|Deep mistrust still characterises the relationship between the Afghan government
and its international donors [EPA]
The Afghan government has a long list of demands for the international donors who will gather in Kabul on Tuesday for the ninth such conference since the start of the Afghanistan war in 2001.
Kabul will ask donors to focus 80 per cent of their aid budgets on a list of 23 "national priority programmes," which will be introduced at the conference. Afghan officials will also push for a more transparent, organised aid process; donors often fail to report how they are spending money, leading to redundancies and inefficiencies.
"It's not only about strengthening the legitimacy of the government," said Omar Zahkilwal, the Afghan finance minister, at a press conference last week. "We believe this alignment with the government's priorities, and therefore the people's priorities, leads to sustainable development."
Those goals, laudable as they may be, are hardly new. The London conference in 2006 produced a document - the Afghanistan Compact - which was to guide reconstruction efforts in Afghanistan. It declared that the Afghan government would take the lead on setting priorities, as defined in the Afghanistan National Development Strategy (ANDS), which was also approved at the conference.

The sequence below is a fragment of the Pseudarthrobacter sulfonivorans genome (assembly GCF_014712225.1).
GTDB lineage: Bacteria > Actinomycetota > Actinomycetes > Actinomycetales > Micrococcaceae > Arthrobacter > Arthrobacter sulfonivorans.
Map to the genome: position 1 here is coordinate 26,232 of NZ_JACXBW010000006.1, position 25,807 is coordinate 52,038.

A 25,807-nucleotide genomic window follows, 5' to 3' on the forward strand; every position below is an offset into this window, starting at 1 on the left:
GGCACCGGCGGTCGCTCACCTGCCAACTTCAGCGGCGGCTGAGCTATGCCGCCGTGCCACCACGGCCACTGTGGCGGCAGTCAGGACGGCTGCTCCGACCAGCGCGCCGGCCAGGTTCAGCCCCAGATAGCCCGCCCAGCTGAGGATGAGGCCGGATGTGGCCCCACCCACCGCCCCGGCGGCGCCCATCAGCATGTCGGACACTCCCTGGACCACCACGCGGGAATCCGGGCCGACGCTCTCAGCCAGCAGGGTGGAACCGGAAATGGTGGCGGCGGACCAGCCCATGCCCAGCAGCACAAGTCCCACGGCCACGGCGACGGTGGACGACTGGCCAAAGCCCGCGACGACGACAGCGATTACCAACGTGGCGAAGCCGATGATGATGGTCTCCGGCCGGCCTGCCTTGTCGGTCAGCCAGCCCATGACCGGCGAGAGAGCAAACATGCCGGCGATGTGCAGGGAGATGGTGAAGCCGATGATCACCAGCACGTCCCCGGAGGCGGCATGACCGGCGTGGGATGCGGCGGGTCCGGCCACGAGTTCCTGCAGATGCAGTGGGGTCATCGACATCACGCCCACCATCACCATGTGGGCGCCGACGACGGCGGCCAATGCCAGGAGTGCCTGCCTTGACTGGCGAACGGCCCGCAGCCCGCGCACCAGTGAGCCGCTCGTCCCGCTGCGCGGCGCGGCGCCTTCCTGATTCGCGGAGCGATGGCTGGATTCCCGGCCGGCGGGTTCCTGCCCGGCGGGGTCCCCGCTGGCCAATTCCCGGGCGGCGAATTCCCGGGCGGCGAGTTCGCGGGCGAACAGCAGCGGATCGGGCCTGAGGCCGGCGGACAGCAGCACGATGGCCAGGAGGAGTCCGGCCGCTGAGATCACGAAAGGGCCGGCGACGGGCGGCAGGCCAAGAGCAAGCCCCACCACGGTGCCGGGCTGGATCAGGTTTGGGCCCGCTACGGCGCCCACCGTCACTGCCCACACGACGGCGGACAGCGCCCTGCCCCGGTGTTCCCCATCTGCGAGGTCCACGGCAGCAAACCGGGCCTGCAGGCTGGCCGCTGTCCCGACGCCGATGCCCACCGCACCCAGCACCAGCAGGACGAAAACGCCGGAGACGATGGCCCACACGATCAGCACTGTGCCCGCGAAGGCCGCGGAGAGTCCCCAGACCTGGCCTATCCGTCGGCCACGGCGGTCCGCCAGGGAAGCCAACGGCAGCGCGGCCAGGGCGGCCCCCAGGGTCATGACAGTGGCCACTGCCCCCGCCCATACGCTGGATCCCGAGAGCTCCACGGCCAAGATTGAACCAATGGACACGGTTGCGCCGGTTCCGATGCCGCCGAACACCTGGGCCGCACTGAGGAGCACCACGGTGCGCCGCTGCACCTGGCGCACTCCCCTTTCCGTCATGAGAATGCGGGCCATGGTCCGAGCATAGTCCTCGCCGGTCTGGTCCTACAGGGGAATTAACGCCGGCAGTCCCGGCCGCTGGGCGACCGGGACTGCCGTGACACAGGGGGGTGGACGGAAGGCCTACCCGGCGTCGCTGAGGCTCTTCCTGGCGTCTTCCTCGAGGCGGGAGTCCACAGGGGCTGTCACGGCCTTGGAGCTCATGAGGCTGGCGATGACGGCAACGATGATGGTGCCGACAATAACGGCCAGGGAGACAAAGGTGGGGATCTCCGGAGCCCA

A subsequent donors conference - in Paris, in 2008 - concluded with a communique which promised "increased, more predictable, transparent and accountable assistance".
Yet those promises have gone mostly unmet. Seventy-seven per cent of the $29bn pledged by international donors has been spent without any input from the Afghan government, according to a review conducted last year by the finance ministry. That includes much of the money earmarked for the ANDS.
"The government has some valid points: Half of the money pledged for ANDS is out of line with priorities," said Ashley Jackson, the head of Afghanistan policy at Oxfam, in an interview from Kabul. "There are no records of what the [provincial reconstruction teams] are doing ... and many of the donors are bad at reporting, too."
The Afghan government says reconstruction teams often fail to report their work [EPA]